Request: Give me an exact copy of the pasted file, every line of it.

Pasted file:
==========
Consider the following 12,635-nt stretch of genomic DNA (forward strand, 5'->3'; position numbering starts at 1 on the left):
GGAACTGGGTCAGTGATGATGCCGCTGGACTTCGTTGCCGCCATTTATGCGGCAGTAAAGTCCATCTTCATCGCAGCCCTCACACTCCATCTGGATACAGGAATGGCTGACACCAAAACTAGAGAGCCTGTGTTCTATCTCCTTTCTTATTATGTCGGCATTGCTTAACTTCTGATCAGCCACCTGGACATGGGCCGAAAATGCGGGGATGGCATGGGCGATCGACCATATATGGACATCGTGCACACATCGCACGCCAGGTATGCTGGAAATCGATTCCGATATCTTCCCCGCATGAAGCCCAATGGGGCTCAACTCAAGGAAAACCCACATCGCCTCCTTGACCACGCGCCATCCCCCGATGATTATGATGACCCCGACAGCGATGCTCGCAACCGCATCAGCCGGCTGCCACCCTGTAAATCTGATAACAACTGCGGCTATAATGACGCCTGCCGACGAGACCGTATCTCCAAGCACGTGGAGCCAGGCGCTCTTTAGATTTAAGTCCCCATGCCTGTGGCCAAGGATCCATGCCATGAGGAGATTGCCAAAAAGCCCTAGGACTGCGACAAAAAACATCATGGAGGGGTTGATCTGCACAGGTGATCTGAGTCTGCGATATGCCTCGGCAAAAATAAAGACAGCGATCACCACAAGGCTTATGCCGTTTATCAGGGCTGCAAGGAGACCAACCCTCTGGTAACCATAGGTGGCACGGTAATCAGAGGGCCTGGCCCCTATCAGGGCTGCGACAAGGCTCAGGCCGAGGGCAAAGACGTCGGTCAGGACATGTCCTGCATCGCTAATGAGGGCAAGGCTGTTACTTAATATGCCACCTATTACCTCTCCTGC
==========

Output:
Consider the following 12,635-nt stretch of genomic DNA (forward strand, 5'->3'; position numbering starts at 1 on the left):
GGAACTGGGTCAGTGATGATGCCGCTGGACTTCGTTGCCGCCATTTATGCGGCAGTAAAGTCCATCTTCATCGCAGCCCTCACACTCCATCTGGATACAGGAATGGCTGACACCAAAACTAGAGAGCCTGTGTTCTATCTCCTTTCTTATTATGTCGGCATTGCTTAACTTCTGATCAGCCACCTGGACATGGGCCGAAAATGCGGGGATGGCATGGGCGATCGACCATATATGGACATCGTGCACACATCGCACGCCAGGTATGCTGGAAATCGATTCCGATATCTTCCCCGCATGAAGCCCAATGGGGCTCAACTCAAGGAAAACCCACATCGCCTCCTTGACCACGCGCCATCCCCCGATGATTATGATGACCCCGACAGCGATGCTCGCAACCGCATCAGCCGGCTGCCACCCTGTAAATCTGATAACAACTGCGGCTATAATGACGCCTGCCGACGAGACCGTATCTCCAAGCACGTGGAGCCAGGCGCTCTTTAGATTTAAGTCCCCATGCCTGTGGCCAAGGATCCATGCCATGAGGAGATTGCCAAAAAGCCCTAGGACTGCGACAAAAAACATCATGGAGGGGTTGATCTGCACAGGTGATCTGAGTCTGCGATATGCCTCGGCAAAAATAAAGACAGCGATCACCACAAGGCTTATGCCGTTTATCAGGGCTGCAAGGAGACCAACCCTCTGGTAACCATAGGTGGCACGGTAATCAGAGGGCCTGGCCCCTATCAGGGCTGCGACAAGGCTCAGGCCGAGGGCAAAGACGTCGGTCAGGACATGTCCTGCATCGCTAATGAGGGCAAGGCTGTTACTTAATATGCCACCTATTACCTCTCCTGC